Temperature compensation of offset change is accomplished by inserting a temperature-sensitive resistor into one arm of the bridge. These resistors are shown in Figures 1-3 as ROTC_POS or ROTC_NEG. Again, a shunt resistor (ROTC_SHUNT) trims the amount of temperature influence introduced by ROTC_POS or ROTC_NEG. Whether to use ROTC_POS or ROTC_NEG depends on whether the offset has a positive or negative temperature coefficient.
How to Enable Current Excitation Drive
Using current to excite the bridge sensor causes difficulty because the bridge resistance changes with load, and because current overrides or negates the built-in sensitivity-compensation networks (shown as RFSOTC and RFSOTC-SHUNT in Figure 2).
Various means are available to circumvent these problems and enable a current excitation drive. An easy approach is to use the MAX1452 in a configuration that delivers a voltage drive. That circuit includes the minimal number of external components needed to provide the high levels of current necessary with voltage excitation. The MAX1452 is a complete and highly integrated signal-conditioning IC that performs sensor excitation, signal filtering and amplification, and temperature linearization of both offset and sensitivity.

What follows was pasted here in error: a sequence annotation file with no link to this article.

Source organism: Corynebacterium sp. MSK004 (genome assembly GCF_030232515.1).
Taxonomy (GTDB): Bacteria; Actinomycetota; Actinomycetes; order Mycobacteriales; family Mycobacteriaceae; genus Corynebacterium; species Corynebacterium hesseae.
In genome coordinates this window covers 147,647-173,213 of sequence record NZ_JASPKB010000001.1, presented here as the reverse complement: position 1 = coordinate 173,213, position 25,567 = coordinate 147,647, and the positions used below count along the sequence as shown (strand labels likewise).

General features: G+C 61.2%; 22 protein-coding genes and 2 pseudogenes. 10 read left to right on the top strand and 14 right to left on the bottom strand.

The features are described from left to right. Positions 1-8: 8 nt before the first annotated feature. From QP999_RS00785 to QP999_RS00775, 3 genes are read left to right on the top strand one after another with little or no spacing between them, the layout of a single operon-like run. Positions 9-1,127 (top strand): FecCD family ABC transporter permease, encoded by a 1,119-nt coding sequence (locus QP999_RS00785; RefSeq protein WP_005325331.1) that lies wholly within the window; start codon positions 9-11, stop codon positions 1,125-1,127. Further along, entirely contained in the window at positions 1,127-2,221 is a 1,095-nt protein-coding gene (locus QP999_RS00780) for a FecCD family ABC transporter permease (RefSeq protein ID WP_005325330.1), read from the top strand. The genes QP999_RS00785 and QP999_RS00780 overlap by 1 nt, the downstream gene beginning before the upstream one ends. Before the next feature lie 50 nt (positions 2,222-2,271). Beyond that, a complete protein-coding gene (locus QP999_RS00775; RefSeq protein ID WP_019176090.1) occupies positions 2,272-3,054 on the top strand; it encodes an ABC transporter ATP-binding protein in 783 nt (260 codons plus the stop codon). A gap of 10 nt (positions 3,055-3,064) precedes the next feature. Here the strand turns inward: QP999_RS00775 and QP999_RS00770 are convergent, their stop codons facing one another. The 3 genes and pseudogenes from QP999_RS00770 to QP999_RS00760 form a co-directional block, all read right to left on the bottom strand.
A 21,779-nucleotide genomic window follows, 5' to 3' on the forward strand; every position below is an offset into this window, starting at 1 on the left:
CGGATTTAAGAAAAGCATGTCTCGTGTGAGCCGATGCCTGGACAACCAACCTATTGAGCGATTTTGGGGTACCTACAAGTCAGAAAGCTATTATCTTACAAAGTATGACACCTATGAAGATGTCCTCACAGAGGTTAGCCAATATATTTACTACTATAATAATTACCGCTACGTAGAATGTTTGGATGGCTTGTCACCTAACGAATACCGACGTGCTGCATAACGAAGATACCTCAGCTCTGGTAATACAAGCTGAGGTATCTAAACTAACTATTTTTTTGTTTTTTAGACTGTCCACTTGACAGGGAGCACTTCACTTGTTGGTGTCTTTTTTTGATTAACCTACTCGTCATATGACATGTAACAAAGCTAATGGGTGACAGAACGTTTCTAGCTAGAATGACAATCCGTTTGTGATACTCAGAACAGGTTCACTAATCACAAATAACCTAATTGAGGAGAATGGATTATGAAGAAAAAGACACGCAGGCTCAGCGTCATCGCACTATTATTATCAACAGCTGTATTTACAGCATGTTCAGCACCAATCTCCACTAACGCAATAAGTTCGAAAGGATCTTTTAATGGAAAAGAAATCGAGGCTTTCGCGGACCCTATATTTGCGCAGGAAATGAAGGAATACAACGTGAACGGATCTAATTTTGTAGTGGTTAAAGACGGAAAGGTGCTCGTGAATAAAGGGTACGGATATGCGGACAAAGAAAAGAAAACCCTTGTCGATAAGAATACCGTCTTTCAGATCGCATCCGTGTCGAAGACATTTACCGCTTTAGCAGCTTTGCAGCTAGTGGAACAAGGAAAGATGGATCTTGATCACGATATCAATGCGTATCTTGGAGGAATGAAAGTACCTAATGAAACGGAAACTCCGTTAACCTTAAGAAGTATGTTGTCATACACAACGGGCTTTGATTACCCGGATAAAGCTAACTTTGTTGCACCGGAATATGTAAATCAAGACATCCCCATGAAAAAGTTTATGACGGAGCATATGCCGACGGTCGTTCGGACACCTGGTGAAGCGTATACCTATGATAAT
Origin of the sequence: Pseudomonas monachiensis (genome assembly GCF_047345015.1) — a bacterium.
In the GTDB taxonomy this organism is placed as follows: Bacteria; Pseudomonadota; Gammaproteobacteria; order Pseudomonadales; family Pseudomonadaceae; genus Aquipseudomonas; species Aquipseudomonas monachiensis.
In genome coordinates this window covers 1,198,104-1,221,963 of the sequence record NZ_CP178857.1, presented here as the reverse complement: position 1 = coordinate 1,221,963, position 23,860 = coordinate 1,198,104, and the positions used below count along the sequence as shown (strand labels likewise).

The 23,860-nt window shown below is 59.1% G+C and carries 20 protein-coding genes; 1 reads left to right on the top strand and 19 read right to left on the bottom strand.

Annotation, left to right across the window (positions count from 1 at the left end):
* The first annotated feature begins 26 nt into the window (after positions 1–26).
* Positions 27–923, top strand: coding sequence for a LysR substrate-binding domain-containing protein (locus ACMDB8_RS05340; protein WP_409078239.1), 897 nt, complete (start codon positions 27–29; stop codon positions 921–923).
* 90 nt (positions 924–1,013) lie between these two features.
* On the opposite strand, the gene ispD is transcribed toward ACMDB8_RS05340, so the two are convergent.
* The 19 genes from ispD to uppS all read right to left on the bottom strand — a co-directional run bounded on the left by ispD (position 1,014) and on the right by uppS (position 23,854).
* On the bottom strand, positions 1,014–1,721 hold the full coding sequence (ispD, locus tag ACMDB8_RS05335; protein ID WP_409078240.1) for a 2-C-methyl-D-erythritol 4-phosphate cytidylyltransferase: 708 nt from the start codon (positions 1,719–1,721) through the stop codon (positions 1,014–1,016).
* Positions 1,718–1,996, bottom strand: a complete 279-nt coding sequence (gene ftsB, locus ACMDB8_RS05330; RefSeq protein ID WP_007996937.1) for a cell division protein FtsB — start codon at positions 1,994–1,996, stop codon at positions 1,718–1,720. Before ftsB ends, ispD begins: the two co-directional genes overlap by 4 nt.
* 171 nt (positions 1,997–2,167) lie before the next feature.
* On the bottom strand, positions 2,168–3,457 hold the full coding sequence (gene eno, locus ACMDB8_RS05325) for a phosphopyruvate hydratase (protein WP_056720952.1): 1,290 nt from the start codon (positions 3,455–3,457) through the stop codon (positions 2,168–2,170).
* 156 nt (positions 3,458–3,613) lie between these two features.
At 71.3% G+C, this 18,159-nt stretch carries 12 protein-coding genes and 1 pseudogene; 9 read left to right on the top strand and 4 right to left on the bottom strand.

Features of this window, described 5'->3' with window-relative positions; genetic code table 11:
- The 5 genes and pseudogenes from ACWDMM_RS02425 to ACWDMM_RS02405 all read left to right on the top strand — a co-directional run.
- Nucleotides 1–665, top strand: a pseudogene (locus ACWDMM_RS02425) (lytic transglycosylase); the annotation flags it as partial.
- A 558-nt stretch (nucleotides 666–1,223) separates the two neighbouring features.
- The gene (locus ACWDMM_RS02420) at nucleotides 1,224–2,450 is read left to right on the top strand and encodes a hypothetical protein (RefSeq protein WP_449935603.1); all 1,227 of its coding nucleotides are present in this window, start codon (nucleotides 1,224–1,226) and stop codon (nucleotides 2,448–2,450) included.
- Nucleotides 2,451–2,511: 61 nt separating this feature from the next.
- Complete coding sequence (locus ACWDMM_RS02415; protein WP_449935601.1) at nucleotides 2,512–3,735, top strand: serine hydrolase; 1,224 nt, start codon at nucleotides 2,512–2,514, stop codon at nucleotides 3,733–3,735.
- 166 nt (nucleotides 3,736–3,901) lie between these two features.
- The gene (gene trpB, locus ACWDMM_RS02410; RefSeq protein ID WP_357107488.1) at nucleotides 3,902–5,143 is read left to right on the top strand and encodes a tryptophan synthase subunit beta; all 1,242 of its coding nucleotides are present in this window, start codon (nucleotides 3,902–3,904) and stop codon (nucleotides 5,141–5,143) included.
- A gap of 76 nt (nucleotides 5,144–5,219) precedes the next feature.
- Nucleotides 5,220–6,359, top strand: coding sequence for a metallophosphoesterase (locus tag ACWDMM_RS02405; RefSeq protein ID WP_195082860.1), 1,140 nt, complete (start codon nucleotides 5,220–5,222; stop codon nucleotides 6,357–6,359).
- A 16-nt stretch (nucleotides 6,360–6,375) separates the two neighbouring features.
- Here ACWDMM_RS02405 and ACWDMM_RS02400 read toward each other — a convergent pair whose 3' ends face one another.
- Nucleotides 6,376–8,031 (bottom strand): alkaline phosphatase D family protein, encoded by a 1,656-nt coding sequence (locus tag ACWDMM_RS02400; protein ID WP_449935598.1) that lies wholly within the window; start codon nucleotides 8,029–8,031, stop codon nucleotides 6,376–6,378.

The MAX1452 was designed primarily for the silicon Piezo-Resistive Transducers (PRTs) often used in sensing pressure. It incorporates four 16-bit delta-sigma DACs (D-A converters), a temperature sensor, and temperature-indexed coefficient tables for performing temperature compensation and linearization of bridge sensors (Figure 4). Temperature compensation and amplification are accomplished with an analog signal path between the sensing element and the voltage output. This IC readily accommodates foil or thick film strain gauges with the addition of minimal external circuitry to provide a voltage-based excitation and extra current-drive capability for the Wheatstone bridge.
Figure 4. The MAX1452 is a highly integrated signal-conditioning IC for bridge sensors.
The MAX1452 includes PRT current-excitation circuitry (Figure 5). The circuit includes a current mirror (T1 and T2) that amplifies a small reference current by a factor of 14—to a level sufficient to drive a PRT sensor in the 2kΩ to 5kΩ range. The reference current is derived by imposing a voltage on RISRC and RSRC. This voltage is set by the 16-bit, precision, full-scale output D/A converter (FSO DAC) in a feedback loop around op-amp U1.
Figure 5. Circuit diagram of bridge excitation for PRT.